Most Israelis do not really understand the Middle East. This is true for the general public as well as for decision makers. Israelis get their information about regional realities from certain messengers, who highlight certain messages, which are conveyed through certain prisms. It is all about the conflict, and it is all about security.
Overall, the Arab world is regarded in Israel as an existential threat. Those countries and developments that seem to most endanger Israel’s security receive substantial media coverage and raise public interest. Regional developments tend to be described in simplistic, black-and-white terms: Are they good or bad for Israel? Usually, such developments including the Arab Spring are overwhelmingly viewed with concern, even fear.
Negative stereotypes and images of Islam and Arabs are widespread, constituting a significant component of the dominant Israeli ethos of the conflict. The Arab world is often seen as homogeneous. Nuances and complexities, as well as differences between countries, societies and cultures, often go unobserved. For many in Israel, the Middle East is neither a region they wish to belong to, nor one that may ever be willing to welcome them in. They doubt whether the possibility of attaining peace with the Arabs will be worth the concessions that will be required, or whether it will ever be attainable.
While such views are, of course, not shared by all Israelis, they are gradually becoming mainstream, as Israel becomes more hawkish and inward-looking, and as relations between it and the Arab world continue to deteriorate. The long and violent history of the Israeli-Arab conflict and the lack of flow of ideas, goods and people between Israel and the Arab world also strengthen these perceptions. But so do sources from which Israelis acquire knowledge about the region.
Security personnel (active and former), as well as right-wing think tanks, experts and media outlets have an increasingly major role in shaping the Israeli perceptions of the Middle East. The security establishment in Israel is much more influential than the diplomatic one. Its personnel are regarded as having the best understanding of national security interests. They are often sought-after as media commentators and as participants in official decision-making processes. They tend to represent the old guard of Israeli society and have close ties to the state establishment. While they often adhere to moderate approaches, their discourse is usually shaped through the narrow security prism.
Israel is lacking policy institutes committed to advancing peace and regional integration. There are a large number of peace NGOs, but these are mostly focused on the grassroots level, not on policy. There are also quite a few academic research centers dealing with regional affairs, but they tend to distance themselves from divisive political issues and do not engage in advocacy. There is no lack of equivalent institutes on the right, some of which are very well funded. These include think tanks and scholars who provide hawkish analysis on regional developments. Their work is complemented and echoed by conservative-leaning institutions that monitor Arab media, Arab textbooks, and even peace and human rights NGOs, as well as by right-wing grassroots organizations and media outlets (like Israel’s most widely read daily, Israel Hayom).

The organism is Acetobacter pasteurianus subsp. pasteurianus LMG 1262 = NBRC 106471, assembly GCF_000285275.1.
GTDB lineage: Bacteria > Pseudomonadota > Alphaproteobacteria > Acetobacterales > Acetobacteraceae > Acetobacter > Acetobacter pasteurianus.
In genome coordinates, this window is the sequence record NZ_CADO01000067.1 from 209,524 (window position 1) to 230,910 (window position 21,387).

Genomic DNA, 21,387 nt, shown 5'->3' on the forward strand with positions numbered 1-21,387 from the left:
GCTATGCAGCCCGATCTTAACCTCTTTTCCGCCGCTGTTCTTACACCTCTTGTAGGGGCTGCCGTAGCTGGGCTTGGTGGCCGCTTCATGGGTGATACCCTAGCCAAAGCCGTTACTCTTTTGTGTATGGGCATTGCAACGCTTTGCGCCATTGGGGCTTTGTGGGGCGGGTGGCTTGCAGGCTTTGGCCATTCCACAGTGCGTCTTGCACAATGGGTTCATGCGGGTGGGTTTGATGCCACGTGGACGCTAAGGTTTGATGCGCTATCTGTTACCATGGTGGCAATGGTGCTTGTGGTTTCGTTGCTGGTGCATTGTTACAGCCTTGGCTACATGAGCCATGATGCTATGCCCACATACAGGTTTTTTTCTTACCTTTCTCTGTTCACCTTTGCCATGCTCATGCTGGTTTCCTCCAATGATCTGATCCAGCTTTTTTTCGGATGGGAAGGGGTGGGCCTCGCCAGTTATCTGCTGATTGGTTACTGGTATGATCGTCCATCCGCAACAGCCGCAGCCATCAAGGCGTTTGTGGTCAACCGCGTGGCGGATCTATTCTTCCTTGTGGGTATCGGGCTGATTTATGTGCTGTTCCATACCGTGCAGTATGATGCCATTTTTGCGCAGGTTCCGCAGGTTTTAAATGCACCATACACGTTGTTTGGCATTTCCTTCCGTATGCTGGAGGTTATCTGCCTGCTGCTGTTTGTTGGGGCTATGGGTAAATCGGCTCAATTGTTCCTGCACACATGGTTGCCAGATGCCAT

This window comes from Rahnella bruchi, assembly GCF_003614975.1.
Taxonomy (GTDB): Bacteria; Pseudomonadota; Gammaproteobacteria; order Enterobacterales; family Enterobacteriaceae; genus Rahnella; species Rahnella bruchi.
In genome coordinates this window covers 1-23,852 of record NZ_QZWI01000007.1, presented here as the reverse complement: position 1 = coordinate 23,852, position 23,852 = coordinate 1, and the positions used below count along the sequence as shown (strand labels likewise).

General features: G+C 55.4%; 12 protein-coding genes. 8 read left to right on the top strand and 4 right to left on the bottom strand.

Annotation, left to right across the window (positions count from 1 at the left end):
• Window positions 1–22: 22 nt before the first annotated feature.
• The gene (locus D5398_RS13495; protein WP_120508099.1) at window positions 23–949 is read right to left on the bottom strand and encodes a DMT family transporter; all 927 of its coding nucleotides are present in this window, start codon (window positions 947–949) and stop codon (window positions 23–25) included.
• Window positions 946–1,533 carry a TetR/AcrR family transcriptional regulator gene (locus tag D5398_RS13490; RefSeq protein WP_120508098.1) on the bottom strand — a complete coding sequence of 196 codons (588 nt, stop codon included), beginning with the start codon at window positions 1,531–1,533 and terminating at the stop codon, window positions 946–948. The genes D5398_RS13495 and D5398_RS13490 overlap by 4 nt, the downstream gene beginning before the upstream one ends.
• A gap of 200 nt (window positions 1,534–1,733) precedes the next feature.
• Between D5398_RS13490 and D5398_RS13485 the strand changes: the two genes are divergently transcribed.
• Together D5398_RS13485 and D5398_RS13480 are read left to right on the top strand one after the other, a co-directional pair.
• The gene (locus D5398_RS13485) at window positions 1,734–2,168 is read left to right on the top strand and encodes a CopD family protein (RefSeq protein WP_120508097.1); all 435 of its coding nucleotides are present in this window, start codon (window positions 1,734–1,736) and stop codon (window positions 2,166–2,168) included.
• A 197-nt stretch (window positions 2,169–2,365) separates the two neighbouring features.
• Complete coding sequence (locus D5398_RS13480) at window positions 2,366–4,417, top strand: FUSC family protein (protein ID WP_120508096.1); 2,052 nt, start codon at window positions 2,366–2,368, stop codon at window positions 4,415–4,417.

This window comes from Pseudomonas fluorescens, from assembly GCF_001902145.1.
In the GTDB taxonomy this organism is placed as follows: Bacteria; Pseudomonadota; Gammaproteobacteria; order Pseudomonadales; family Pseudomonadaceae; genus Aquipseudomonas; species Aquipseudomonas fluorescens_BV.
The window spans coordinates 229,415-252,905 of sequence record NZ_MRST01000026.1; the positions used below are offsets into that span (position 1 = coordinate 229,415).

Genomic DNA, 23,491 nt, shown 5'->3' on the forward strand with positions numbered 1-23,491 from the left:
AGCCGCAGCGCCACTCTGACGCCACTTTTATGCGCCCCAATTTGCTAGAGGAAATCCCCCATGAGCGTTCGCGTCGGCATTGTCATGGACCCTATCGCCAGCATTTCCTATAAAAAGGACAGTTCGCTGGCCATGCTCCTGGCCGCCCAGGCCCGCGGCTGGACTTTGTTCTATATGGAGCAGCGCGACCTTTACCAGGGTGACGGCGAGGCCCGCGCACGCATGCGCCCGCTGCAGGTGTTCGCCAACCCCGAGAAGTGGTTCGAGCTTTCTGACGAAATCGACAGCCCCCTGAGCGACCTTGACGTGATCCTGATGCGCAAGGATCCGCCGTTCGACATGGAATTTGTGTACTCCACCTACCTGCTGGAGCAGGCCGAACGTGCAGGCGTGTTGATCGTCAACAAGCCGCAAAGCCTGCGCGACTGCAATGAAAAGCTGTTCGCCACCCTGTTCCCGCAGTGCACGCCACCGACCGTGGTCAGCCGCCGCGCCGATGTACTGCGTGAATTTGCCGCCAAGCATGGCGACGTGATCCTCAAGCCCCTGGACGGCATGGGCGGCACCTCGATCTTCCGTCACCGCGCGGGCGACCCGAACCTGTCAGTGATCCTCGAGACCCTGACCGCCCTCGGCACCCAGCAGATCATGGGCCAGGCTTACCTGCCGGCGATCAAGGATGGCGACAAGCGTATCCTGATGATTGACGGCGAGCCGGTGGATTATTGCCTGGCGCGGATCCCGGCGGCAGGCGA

These are major sources through which Israelis shape their perceptions of the region. A change is needed in order to move forward toward a fresh start for Israel among the nations. New paradigms and new voices should be introduced to the Israeli public and policy elites. A coherent pro-peace foreign policy framework should be developed. While acknowledging existing security threats, it should openly emphasize engagement and cooperation; stress the values of pluralism and tolerance; seek ways to benefit from Israel’s unique multi-regional location; be receptive toward the international community; regard peace and regional belonging as top-priority national projects; and identify diplomatic opportunities for better regional relations and create paths for their realization.
Israelis should hear a new vocabulary and a new set of arguments regarding the region. A discourse centered on big ideas, new national enterprises, hope, visions for the future, post-conflict agendas, and peace. A discourse that expands horizons, based on knowledge of and respect for local and regional histories, traditions, languages and cultures. A discourse that analyzes the complexities of the Middle East, and focuses also on the people of the region and not solely on their leaders. A discourse that creates genuine curiosity to know and understand more about the Arab world and about Islam. A discourse that provides a nuanced, humanized and heterogeneous view of the Middle East.
Bringing about the desired change requires new messengers. The voices of foreign-policy experts, diplomats and civil-society activists should not be undermined by security experts. Emerging and young thinkers, scholars and policy makers should not be overshadowed by the old guard and former state officials. Furthermore, Palestinian citizens of Israel should assume a major role in explaining the region to mainstream Israelis. The variety of voices in the Arab media, including those expressed in blogs and social networks, should be heard by the Israeli public.
The Arab Spring provides a unique context to promote these objectives. It will serve Israel. It will serve the region. It will serve the cause of peace.